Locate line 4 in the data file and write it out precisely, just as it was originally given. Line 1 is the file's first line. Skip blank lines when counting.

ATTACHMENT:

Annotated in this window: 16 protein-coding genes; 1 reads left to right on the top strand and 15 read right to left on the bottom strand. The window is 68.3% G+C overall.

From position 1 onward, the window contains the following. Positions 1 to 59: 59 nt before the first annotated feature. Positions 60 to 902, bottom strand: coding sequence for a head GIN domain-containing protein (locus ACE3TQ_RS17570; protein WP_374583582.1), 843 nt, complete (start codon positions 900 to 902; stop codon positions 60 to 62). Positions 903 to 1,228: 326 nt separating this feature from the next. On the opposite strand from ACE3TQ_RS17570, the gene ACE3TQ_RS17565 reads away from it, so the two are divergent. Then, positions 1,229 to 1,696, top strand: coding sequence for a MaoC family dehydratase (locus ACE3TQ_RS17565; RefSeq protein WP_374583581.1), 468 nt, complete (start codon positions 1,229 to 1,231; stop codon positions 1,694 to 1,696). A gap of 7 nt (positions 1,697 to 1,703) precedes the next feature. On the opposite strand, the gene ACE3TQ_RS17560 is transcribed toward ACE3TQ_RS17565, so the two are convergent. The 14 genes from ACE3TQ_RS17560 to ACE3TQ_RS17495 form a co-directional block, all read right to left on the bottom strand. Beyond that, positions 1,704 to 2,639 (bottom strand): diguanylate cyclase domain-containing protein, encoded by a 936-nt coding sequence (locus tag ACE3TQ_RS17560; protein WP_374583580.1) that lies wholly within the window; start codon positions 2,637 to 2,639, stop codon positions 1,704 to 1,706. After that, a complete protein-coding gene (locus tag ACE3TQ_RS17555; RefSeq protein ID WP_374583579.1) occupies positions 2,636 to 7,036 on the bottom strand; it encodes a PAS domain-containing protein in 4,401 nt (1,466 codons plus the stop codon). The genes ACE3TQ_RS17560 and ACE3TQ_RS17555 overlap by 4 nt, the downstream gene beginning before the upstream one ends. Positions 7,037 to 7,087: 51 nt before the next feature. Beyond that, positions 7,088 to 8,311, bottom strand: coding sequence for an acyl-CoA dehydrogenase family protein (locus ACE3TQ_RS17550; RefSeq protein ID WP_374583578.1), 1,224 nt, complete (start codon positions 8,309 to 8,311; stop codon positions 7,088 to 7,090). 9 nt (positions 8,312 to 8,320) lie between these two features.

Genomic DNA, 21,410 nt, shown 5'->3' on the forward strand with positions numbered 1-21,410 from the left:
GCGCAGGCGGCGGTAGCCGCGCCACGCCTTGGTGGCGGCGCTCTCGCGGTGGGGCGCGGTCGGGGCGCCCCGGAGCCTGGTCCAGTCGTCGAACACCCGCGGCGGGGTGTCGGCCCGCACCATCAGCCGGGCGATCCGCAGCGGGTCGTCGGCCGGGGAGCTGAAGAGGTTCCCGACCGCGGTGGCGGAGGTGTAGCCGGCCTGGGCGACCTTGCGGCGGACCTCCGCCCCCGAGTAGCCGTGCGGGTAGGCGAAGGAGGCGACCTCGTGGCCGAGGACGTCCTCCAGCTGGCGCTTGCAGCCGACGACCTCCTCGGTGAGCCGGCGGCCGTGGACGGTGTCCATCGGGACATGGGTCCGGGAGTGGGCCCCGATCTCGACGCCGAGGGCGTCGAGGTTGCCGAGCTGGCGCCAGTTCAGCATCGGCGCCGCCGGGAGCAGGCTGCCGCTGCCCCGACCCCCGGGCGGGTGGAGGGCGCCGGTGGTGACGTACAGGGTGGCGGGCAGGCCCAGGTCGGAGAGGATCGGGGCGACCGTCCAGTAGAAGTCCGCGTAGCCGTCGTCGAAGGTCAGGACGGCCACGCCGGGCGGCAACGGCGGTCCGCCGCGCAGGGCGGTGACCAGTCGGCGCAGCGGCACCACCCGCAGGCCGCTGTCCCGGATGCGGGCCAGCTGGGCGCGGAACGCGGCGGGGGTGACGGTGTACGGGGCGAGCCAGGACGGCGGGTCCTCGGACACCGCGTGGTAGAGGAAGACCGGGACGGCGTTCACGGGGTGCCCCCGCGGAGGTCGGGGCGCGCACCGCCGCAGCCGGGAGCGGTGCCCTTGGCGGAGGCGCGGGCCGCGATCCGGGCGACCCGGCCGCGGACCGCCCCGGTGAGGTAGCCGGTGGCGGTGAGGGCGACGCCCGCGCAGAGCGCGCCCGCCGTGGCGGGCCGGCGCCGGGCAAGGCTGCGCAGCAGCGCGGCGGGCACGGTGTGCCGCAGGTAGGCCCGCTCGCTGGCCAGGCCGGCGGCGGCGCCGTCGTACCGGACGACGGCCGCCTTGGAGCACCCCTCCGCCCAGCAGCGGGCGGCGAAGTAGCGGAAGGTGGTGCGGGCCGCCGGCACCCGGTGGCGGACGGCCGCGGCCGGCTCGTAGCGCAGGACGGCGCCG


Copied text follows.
GCGCAGGCGGCGGTAGCCGCGCCACGCCTTGGTGGCGGCGCTCTCGCGGTGGGGCGCGGTCGGGGCGCCCCGGAGCCTGGTCCAGTCGTCGAACACCCGCGGCGGGGTGTCGGCCCGCACCATCAGCCGGGCGATCCGCAGCGGGTCGTCGGCCGGGGAGCTGAAGAGGTTCCCGACCGCGGTGGCGGAGGTGTAGCCGGCCTGGGCGACCTTGCGGCGGACCTCCGCCCCCGAGTAGCCGTGCGGGTAGGCGAAGGAGGCGACCTCGTGGCCGAGGACGTCCTCCAGCTGGCGCTTGCAGCCGACGACCTCCTCGGTGAGCCGGCGGCCGTGGACGGTGTCCATCGGGACATGGGTCCGGGAGTGGGCCCCGATCTCGACGCCGAGGGCGTCGAGGTTGCCGAGCTGGCGCCAGTTCAGCATCGGCGCCGCCGGGAGCAGGCTGCCGCTGCCCCGACCCCCGGGCGGGTGGAGGGCGCCGGTGGTGACGTACAGGGTGGCGGGCAGGCCCAGGTCGGAGAGGATCGGGGCGACCGTCCAGTAGAAGTCCGCGTAGCCGTCGTCGAAGGTCAGGACGGCCACGCCGGGCGGCAACGGCGGTCCGCCGCGCAGGGCGGTGACCAGTCGGCGCAGCGGCACCACCCGCAGGCCGCTGTCCCGGATGCGGGCCAGCTGGGCGCGGAACGCGGCGGGGGTGACGGTGTACGGGGCGAGCCAGGACGGCGGGTCCTCGGACACCGCGTGGTAGAGGAAGACCGGGACGGCGTTCACGGGGTGCCCCCGCGGAGGTCGGGGCGCGCACCGCCGCAGCCGGGAGCGGTGCCCTTGGCGGAGGCGCGGGCCGCGATCCGGGCGACCCGGCCGCGGACCGCCCCGGTGAGGTAGCCGGTGGCGGTGAGGGCGACGCCCGCGCAGAGCGCGCCCGCCGTGGCGGGCCGGCGCCGGGCAAGGCTGCGCAGCAGCGCGGCGGGCACGGTGTGCCGCAGGTAGGCCCGCTCGCTGGCCAGGCCGGCGGCGGCGCCGTCGTACCGGACGACGGCCGCCTTGGAGCACCCCTCCGCCCAGCAGCGGGCGGCGAAGTAGCGGAAGGTGGTGCGGGCCGCCGGCACCCGGTGGCGGACGGCCGCGGCCGGCTCGTAGCGCAGGACGGCGCCG